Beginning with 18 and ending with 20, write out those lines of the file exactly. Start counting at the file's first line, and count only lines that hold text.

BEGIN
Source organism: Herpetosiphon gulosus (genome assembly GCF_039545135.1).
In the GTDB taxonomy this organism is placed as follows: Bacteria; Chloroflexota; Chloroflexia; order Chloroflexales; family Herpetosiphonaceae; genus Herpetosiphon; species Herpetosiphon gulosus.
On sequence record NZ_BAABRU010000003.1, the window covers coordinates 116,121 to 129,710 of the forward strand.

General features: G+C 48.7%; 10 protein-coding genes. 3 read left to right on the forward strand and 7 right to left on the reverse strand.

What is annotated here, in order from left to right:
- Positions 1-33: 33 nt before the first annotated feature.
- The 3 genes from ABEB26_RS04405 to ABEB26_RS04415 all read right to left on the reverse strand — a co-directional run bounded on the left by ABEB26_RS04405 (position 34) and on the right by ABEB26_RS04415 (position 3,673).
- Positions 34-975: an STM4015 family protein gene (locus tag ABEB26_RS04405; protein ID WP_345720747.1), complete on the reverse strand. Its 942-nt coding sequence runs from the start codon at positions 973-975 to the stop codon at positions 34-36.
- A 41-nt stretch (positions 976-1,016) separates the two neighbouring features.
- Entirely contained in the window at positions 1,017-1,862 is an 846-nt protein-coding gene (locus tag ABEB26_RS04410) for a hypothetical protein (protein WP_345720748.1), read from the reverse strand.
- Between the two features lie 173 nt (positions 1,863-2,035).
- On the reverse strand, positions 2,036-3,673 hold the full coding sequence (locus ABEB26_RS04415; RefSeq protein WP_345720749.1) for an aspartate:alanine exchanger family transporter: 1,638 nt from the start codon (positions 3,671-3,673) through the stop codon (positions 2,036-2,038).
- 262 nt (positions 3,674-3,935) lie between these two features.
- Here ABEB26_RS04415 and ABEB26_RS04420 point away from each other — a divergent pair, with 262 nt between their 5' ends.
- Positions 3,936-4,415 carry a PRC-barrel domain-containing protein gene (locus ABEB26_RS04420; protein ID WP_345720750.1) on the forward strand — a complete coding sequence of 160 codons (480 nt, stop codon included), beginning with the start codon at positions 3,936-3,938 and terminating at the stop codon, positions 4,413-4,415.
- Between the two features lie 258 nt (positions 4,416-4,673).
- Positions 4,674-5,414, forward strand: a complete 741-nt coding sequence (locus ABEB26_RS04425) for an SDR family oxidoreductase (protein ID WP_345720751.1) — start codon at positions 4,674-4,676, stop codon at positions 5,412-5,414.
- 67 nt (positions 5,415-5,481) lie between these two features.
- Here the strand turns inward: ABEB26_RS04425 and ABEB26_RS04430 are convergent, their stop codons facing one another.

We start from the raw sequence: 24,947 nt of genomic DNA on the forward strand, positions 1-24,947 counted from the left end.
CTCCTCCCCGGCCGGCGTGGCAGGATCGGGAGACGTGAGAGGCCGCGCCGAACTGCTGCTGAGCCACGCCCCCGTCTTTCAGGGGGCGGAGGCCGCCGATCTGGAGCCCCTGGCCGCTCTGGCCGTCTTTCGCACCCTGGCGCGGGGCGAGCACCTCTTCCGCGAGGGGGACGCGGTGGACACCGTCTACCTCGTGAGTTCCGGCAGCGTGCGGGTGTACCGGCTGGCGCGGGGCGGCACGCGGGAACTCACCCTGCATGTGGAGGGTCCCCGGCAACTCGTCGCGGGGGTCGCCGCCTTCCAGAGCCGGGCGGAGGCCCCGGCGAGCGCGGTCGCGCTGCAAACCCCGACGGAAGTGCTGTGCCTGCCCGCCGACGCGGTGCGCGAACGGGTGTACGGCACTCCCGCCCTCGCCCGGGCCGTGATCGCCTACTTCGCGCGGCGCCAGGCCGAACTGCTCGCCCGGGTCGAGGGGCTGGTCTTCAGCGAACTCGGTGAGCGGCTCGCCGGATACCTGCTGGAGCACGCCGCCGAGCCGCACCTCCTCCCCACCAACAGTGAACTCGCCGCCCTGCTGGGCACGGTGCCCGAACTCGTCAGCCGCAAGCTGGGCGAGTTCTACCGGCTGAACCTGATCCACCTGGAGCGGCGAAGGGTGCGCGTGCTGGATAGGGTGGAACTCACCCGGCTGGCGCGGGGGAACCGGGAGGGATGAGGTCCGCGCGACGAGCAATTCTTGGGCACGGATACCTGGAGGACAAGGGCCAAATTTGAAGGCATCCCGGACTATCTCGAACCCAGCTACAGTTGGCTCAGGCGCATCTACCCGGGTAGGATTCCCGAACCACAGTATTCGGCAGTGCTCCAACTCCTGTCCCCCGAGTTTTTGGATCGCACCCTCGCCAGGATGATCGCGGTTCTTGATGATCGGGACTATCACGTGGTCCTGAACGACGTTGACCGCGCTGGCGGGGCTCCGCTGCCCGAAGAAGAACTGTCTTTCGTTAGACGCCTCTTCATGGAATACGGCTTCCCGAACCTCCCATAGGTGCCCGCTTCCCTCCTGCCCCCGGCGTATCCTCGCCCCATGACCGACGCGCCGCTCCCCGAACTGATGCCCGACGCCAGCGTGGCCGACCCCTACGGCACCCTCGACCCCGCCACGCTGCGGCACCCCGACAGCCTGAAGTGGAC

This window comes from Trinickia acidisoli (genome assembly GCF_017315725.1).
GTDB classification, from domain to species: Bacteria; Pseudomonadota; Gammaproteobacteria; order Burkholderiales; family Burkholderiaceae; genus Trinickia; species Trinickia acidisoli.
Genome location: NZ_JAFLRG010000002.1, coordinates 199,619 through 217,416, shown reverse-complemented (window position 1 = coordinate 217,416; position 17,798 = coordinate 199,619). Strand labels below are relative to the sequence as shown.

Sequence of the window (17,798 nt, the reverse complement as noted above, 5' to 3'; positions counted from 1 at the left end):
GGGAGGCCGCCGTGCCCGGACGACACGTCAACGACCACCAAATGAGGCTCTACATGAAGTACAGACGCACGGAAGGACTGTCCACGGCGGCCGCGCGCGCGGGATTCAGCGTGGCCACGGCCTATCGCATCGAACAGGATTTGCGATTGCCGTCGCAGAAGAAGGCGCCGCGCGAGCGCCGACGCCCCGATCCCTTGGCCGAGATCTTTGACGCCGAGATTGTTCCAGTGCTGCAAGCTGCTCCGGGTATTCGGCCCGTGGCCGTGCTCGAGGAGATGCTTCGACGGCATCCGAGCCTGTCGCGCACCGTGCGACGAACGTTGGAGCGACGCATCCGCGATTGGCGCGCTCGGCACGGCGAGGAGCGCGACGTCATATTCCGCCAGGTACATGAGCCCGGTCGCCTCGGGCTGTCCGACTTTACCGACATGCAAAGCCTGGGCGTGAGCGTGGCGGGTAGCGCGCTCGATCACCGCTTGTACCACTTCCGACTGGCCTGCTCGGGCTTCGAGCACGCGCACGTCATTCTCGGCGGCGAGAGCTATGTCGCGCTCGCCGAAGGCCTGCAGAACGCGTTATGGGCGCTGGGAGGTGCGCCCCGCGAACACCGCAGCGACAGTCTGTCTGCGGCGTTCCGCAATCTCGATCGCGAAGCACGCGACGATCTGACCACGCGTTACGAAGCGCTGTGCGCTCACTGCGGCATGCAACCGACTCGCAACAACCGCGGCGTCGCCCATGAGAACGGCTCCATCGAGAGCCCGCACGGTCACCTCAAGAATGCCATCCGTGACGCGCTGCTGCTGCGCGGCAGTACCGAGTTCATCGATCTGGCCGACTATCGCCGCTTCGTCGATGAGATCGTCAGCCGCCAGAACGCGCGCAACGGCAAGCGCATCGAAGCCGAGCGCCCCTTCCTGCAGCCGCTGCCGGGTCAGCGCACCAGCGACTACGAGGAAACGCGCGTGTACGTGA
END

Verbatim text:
- 67 nt (positions 5,415-5,481) lie between these two features.
- Here the strand turns inward: ABEB26_RS04425 and ABEB26_RS04430 are convergent, their stop codons facing one another.

We start from the raw sequence: 24,947 nt of genomic DNA on the forward strand, positions 1-24,947 counted from the left end.